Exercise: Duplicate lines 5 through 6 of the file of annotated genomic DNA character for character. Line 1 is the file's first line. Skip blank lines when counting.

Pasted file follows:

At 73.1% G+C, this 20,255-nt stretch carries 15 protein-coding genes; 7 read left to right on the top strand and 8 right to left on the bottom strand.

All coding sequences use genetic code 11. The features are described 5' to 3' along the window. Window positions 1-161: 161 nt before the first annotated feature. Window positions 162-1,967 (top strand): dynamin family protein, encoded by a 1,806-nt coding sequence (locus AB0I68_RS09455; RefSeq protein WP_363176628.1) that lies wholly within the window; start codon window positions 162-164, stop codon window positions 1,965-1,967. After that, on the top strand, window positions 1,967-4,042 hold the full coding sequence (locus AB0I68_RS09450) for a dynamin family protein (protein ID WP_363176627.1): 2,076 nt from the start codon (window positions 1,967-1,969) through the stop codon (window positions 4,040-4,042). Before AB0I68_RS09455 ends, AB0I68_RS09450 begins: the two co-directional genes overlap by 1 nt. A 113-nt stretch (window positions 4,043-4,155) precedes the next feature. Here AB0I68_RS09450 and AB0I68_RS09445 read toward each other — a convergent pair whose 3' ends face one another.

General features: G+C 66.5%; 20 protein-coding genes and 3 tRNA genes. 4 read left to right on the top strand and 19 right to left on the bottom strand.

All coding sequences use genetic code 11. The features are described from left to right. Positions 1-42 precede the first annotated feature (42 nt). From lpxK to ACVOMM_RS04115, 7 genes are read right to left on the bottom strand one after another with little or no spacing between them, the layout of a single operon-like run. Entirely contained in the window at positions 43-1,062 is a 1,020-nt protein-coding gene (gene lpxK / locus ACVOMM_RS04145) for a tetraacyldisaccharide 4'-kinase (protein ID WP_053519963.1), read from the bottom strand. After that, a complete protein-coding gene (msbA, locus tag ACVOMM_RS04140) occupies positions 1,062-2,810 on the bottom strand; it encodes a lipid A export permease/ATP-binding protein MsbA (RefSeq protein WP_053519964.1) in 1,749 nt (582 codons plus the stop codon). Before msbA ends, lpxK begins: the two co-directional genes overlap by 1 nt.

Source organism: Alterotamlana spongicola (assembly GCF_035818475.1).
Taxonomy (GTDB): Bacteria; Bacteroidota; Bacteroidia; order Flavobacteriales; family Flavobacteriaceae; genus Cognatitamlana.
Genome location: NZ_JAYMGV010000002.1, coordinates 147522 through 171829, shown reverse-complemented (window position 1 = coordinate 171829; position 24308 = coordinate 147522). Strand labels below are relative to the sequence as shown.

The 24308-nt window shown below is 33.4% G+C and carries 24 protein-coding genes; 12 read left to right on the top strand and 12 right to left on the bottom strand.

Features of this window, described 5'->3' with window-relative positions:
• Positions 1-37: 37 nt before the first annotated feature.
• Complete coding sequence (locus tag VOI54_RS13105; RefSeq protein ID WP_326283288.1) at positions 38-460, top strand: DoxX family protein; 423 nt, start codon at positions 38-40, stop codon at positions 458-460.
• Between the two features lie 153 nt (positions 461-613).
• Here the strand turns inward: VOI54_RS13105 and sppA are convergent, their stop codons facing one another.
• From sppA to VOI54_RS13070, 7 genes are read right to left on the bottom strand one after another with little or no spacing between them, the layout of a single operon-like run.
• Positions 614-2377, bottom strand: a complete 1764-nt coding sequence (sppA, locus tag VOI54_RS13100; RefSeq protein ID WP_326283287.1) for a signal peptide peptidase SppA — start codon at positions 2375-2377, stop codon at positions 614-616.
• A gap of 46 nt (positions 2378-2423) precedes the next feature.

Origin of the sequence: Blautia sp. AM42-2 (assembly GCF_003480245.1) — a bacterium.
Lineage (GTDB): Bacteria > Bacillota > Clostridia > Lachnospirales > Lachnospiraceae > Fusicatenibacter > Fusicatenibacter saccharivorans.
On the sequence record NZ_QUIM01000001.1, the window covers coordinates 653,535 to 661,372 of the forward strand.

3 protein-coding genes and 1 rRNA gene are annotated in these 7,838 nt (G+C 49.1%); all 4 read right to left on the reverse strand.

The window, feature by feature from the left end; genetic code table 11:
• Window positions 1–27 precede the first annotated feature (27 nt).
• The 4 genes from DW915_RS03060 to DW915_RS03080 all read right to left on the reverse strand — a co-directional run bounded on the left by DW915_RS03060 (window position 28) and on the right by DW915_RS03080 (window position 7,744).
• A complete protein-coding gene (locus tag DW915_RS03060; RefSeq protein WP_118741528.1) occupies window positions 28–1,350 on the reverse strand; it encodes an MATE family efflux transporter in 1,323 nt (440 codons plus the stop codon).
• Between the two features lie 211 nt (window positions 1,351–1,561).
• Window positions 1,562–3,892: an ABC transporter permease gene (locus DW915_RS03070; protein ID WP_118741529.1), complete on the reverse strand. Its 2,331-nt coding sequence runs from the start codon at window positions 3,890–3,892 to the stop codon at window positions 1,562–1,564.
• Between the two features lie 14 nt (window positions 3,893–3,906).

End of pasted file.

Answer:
Source organism: Alterotamlana spongicola (assembly GCF_035818475.1).
Taxonomy (GTDB): Bacteria; Bacteroidota; Bacteroidia; order Flavobacteriales; family Flavobacteriaceae; genus Cognatitamlana.